New work by J Noland
How The West Was Fun

20 September – 3 October 2014

Opening Reception: Saturday, September 20, 6 – 9 PM


The American dream is alive and well; it’s down at the county fair, in your dad’s basement tinkering away, on a tailgate sipping a cold one. “How The West Was Fun” presents new works and installations engaging our favorite pastimes in all their pleasure and perversion. The summer might be ending, but our grill is still warm.

You Are Not Alone

Jaimie Warren
Helmuth Projects is pleased to announce that artist Jaimie Warren (New York City) will undertake a month-long residency this August. Warren is known for often constructing elaborate sets to create her ironic and insightful photographs. While in San Diego, Warren will work with volunteers and participants from the public to create a brand new work that continues her foray into remaking existing art historical images. Specifically, the artist will reimagine a 15th century religious painting, replacing angels and saints with important and infamous characters from the life of pop-star Michael Jackson. Warren has drawn collaborators from an open, public call for participation and is working with them to create the costumes and sets necessary to stage the recreation, which ultimately becomes a photograph and video.

The residency will culminate in a solo exhibition of Warren’s work, curated by Alexander Jarman. After being exhibited in a group show at The San Diego Museum of Art in the summer of 2013, Warren worked closely with Jarman and Helmuth Projects’ Joshua Pavlick to conceive of a project that would allow her more time and greater exposure in southern California. The result is You Are Not Alone, which will feature a handful of works from throughout Warren’s career as well as the debut of the photograph and video that resulted from the residency. Multiple programs, as well as a new publication, will accompany the exhibition.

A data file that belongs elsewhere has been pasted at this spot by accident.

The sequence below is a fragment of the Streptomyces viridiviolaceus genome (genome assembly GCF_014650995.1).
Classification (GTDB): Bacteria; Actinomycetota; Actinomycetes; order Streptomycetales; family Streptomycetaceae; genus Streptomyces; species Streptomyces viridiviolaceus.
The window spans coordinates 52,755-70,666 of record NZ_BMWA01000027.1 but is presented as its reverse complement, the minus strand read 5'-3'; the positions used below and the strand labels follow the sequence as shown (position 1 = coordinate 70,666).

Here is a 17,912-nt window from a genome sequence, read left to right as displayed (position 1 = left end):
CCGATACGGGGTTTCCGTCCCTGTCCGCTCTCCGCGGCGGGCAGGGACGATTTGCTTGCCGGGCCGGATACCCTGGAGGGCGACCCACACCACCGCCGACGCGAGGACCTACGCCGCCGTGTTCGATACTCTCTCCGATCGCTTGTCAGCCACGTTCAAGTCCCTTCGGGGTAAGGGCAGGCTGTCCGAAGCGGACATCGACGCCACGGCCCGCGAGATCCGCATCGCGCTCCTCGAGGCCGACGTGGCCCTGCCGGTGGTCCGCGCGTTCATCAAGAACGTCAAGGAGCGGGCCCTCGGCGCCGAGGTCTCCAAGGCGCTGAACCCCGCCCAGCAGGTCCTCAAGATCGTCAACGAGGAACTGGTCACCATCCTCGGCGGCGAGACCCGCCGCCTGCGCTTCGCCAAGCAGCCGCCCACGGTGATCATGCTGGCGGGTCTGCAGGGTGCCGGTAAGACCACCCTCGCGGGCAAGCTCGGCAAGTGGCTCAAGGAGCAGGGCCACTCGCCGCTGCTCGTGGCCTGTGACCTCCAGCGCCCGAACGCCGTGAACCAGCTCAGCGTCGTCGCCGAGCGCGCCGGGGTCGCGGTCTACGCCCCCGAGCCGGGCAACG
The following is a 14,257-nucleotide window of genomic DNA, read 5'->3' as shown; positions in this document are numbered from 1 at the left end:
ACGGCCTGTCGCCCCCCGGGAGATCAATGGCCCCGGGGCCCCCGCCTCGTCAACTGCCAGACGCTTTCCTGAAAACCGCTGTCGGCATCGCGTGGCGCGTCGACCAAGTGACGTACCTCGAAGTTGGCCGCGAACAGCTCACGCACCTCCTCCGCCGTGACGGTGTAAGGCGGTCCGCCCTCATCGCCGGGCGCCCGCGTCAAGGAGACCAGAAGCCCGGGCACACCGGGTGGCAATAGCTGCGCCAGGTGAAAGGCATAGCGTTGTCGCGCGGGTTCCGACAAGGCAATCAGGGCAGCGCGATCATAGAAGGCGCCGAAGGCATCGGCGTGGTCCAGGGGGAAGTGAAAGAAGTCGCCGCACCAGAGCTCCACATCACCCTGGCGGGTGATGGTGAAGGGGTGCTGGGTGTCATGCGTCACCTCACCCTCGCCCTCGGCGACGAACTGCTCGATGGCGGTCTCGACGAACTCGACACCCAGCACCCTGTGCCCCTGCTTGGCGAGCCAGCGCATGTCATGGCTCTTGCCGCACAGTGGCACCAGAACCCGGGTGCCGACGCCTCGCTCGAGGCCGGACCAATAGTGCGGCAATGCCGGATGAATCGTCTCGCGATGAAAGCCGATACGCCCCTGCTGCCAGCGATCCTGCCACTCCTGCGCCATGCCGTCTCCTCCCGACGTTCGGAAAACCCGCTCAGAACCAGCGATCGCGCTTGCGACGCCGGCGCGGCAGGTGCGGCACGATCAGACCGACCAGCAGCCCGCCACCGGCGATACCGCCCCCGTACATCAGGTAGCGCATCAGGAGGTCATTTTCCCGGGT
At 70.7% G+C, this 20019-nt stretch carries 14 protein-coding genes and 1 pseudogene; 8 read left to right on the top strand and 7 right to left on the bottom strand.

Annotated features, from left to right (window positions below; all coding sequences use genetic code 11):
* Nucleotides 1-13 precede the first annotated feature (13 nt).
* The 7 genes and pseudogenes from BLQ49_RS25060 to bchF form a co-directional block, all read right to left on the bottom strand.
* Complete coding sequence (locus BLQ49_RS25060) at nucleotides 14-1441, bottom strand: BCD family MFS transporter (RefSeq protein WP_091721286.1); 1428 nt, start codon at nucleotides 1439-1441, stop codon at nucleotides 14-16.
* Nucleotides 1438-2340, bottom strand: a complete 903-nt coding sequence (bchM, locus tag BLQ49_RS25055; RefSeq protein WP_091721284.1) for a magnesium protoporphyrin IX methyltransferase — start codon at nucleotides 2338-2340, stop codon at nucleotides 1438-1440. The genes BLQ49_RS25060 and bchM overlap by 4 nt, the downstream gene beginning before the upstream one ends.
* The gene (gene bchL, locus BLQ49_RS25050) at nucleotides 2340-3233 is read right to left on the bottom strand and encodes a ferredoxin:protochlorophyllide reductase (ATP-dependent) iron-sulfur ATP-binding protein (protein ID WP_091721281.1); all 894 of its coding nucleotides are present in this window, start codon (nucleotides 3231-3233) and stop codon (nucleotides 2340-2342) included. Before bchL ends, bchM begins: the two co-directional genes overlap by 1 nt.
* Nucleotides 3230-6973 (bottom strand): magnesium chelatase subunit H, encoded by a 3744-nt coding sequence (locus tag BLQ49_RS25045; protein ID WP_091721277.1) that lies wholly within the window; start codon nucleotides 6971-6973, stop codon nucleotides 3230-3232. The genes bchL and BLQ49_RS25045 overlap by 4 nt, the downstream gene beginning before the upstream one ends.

You Are Not Alone will open August 29th, on what would have been Michael Jackson’s 57th birthday.


July 7

The city of Temecula is located in Riverside County, California and geographically sits 60mi northeast of San Diego and 85mi southeast of Los Angeles. Mostly a leisurely tourist destination, it is home to the largest antique mall in Southern California—Granny’s Attic, among countless others in the Old Town Temecula district. With particular attention to care in display, antique stores and bazaars employ their own presentation models of precious objects that create a new set of relations—often personal and nostalgic—between objects and their newest homes.

Similarly, TEMECULA is a meeting point that brings together San Diego-based artist Joshua Jon Miller’s paintings, ceramics and works on paper with LA-based artist Kathleen Ryan’s sculptures in a dense reconfiguration of two-person exhibition conventions. Miller’s paintings and ceramic plates contain repeating object motifs, arranged in such a way that mirrors their production. Ryan’s ceramic sculptures take forms often found in domestic realms and by materially manipulating scale and function, creates a contemplative reflection of the object’s form itself. While there are strong conceptual overlapping interests in the artists’ respective practices, we have decided to forego the usual reinforcing of a distinction between them and instead—taking a cue from the intimate placement of objects in antique stores—amplify the richly shared textural, color and surface-related relationships among the works in the show.